Rates on hold as inflation stabilises

Farmers and agribusinesses who, according to the latest figures, hold debt of more than R78 billion, got some welcome news recently when the Reserve Bank announced interest rates will be kept unchanged.

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The Reserve Bank’s repurchase rate, at which it lends to commercial banks, was kept at a historic low of 5,5%. Prime interest rates, at which commercial banks lend to clients, will be unchanged at 9%. Economists predict this will continue until the second half of the year, albeit with inflation creeping upwards and outside of the Reserve Bank’s target of between 3% and 6%.

Two of the products and services measured for price fluctuations – namely food and non-alcoholic beverages and regulated administered prices – are the main culprits behind the year-on-year headline inflation rate of 6,1% for December. According to Statistics SA, the price of food and non-alcoholic beverages increased by 11,1% in December.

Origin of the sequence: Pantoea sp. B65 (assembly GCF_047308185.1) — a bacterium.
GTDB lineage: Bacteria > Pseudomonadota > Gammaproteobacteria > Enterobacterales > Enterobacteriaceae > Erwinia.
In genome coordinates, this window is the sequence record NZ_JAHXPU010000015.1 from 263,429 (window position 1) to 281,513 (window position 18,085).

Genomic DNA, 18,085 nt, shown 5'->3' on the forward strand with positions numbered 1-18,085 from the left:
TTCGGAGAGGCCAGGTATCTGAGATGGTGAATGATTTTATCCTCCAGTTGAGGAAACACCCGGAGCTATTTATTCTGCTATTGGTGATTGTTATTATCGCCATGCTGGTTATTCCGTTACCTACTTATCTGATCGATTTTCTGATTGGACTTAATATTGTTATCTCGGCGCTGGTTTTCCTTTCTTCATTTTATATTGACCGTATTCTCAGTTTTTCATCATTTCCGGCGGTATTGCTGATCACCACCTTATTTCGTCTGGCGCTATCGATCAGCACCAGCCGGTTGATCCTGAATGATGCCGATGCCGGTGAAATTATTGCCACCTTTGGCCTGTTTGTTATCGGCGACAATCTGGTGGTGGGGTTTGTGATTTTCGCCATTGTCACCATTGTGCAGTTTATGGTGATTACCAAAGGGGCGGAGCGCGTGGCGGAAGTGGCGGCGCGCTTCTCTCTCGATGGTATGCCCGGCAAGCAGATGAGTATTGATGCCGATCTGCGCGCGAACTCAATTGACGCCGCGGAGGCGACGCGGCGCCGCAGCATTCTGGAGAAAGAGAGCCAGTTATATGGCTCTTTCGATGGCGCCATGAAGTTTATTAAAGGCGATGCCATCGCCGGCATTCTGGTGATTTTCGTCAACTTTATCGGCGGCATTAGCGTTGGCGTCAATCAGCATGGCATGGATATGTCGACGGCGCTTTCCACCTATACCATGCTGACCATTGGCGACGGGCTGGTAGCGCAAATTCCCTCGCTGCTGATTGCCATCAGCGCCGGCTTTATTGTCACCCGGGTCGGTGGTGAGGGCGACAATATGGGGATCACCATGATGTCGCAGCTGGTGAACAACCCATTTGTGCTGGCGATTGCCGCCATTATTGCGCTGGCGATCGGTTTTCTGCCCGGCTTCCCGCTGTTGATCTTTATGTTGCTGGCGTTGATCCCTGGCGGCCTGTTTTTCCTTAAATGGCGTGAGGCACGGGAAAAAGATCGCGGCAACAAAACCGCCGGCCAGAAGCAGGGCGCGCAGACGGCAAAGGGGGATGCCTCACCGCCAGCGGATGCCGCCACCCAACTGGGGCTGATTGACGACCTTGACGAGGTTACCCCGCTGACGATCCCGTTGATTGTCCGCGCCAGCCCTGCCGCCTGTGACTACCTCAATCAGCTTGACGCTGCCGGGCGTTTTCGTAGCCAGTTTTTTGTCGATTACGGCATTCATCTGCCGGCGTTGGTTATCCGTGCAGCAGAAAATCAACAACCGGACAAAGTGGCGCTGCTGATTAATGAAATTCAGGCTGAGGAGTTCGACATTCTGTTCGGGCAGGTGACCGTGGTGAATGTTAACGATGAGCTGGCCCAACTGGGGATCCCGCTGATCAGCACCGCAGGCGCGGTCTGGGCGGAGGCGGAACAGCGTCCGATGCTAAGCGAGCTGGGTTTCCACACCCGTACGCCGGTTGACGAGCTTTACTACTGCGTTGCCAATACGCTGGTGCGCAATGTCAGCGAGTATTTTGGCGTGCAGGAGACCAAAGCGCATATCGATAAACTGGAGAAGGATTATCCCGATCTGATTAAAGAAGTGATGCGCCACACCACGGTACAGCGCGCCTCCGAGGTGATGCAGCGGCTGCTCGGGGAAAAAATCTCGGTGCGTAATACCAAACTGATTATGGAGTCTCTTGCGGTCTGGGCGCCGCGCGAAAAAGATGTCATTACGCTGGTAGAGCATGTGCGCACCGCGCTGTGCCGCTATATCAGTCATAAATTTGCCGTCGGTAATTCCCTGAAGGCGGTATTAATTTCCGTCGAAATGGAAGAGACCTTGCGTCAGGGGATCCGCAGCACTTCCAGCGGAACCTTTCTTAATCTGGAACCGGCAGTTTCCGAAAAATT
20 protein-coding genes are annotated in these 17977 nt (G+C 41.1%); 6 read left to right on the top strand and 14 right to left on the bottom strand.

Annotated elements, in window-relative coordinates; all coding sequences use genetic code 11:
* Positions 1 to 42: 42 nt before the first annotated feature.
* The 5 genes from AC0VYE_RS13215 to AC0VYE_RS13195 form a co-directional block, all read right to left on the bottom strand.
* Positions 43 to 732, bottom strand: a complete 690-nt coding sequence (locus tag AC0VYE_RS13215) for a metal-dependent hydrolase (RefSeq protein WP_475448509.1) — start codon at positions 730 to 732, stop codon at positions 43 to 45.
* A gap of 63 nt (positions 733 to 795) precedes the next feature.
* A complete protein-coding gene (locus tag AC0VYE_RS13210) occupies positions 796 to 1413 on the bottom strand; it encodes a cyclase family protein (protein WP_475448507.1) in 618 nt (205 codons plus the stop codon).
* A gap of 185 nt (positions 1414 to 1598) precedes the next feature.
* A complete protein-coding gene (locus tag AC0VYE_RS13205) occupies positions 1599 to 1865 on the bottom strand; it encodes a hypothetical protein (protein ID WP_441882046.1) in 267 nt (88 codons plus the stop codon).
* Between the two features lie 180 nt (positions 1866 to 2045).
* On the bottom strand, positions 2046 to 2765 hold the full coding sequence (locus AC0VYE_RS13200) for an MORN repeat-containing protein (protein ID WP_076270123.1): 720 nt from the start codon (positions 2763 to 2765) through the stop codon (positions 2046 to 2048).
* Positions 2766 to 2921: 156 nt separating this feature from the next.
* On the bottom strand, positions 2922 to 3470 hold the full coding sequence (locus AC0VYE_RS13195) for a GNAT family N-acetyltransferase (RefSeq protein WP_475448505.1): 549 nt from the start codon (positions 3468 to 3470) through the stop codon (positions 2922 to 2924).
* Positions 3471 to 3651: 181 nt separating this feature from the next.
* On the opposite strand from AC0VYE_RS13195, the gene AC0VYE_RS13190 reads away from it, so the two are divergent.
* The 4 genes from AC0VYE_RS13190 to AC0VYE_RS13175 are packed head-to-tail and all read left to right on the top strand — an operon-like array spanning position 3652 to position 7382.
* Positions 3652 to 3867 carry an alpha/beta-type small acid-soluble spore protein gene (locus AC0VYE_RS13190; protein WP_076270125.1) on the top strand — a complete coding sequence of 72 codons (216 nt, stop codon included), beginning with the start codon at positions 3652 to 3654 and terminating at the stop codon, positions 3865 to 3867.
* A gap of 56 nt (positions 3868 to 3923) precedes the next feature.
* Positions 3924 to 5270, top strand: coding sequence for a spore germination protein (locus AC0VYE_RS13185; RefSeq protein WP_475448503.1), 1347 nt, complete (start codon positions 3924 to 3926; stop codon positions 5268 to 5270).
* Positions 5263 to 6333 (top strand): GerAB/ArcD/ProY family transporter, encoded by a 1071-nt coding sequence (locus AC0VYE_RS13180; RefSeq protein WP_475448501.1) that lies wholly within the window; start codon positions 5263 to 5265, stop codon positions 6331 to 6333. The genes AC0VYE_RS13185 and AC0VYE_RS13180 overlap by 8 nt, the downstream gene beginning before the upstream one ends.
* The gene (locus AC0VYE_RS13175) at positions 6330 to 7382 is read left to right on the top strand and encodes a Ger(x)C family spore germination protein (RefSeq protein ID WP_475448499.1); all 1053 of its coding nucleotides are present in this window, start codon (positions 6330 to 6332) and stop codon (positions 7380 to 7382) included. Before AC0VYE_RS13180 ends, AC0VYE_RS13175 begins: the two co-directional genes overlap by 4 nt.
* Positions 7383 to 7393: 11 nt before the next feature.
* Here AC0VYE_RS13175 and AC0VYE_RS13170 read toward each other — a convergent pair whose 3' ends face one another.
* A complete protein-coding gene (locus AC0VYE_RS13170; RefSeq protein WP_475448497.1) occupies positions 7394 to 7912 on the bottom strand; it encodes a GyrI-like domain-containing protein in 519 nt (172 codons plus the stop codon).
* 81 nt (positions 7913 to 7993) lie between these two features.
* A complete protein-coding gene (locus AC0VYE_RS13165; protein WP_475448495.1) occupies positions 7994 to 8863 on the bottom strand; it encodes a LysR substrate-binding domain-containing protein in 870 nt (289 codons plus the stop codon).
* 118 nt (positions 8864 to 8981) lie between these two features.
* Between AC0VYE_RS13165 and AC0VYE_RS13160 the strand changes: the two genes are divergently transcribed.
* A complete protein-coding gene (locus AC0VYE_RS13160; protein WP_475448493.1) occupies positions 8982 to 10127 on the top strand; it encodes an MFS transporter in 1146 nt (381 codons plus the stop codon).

This was mainly due to the increased price of maize and meat, said Agri SA economist Dawie Maree. Jeffrey Schultz, economist at Absa Capital, explained that a lot of processed food is imported and the end of year weakness of the rand against foreign currencies increased the price of processed food. Global and local food prices saw a significant upswing last year, he said.

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These prices were passed through to retailers by year end. Regulated administered prices are the other culprit, rising by a staggering 15,2% year-on-year. Administered prices are disproportionately high and must be curtailed in the future, said Lindie Stroebel, economist at the Agricultural Business Chamber. She explained that electricity prices impact irrigation farmers – at the starting point of the food chain – and fuel prices affect the whole value chain – from farm to retailer.

“For example, South Africa’s Durban harbour has one of the highest harbour tariffs in the world. It’s similar to that of Rotterdam harbour, but Rotterdam harbour is far more efficient,” said Stroebel. Schultz expects interest rates to be increased for the first time in the fourth quarter of this year.

“We operate in difficult local and global economic environments. We see there are weak sectors in South Africa, such as manufacturing and mining,” he said, explaining the reasoning behind his prediction. According to Stats SA the inflation rate for the whole of 2011 came to 5,1% – within the Reserve Bank’s target.